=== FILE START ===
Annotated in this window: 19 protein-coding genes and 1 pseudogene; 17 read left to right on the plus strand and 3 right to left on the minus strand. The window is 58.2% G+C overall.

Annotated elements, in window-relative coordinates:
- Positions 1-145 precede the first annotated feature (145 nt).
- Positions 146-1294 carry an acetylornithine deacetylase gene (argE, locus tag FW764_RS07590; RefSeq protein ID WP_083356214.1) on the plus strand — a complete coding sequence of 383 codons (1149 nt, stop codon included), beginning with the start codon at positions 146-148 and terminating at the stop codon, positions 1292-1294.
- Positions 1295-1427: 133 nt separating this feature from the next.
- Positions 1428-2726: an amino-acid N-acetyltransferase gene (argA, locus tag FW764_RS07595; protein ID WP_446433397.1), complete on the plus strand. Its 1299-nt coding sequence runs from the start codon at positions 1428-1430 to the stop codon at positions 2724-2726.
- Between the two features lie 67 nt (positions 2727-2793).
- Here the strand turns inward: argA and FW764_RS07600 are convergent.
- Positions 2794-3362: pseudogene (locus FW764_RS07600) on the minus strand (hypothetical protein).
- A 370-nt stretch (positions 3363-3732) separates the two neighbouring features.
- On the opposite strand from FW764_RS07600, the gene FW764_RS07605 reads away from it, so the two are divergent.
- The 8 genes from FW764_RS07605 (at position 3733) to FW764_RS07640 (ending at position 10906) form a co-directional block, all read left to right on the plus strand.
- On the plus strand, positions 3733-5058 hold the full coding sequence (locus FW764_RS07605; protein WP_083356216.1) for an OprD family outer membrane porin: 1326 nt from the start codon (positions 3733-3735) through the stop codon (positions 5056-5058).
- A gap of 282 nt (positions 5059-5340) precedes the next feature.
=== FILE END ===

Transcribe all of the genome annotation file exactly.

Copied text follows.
Annotated in this window: 19 protein-coding genes and 1 pseudogene; 17 read left to right on the plus strand and 3 right to left on the minus strand. The window is 58.2% G+C overall.

Annotated elements, in window-relative coordinates:
- Positions 1-145 precede the first annotated feature (145 nt).
- Positions 146-1294 carry an acetylornithine deacetylase gene (argE, locus tag FW764_RS07590; RefSeq protein ID WP_083356214.1) on the plus strand — a complete coding sequence of 383 codons (1149 nt, stop codon included), beginning with the start codon at positions 146-148 and terminating at the stop codon, positions 1292-1294.
- Positions 1295-1427: 133 nt separating this feature from the next.
- Positions 1428-2726: an amino-acid N-acetyltransferase gene (argA, locus tag FW764_RS07595; protein ID WP_446433397.1), complete on the plus strand. Its 1299-nt coding sequence runs from the start codon at positions 1428-1430 to the stop codon at positions 2724-2726.
- Between the two features lie 67 nt (positions 2727-2793).
- Here the strand turns inward: argA and FW764_RS07600 are convergent.
- Positions 2794-3362: pseudogene (locus FW764_RS07600) on the minus strand (hypothetical protein).
- A 370-nt stretch (positions 3363-3732) separates the two neighbouring features.
- On the opposite strand from FW764_RS07600, the gene FW764_RS07605 reads away from it, so the two are divergent.
- The 8 genes from FW764_RS07605 (at position 3733) to FW764_RS07640 (ending at position 10906) form a co-directional block, all read left to right on the plus strand.
- On the plus strand, positions 3733-5058 hold the full coding sequence (locus FW764_RS07605; protein WP_083356216.1) for an OprD family outer membrane porin: 1326 nt from the start codon (positions 3733-3735) through the stop codon (positions 5056-5058).
- A gap of 282 nt (positions 5059-5340) precedes the next feature.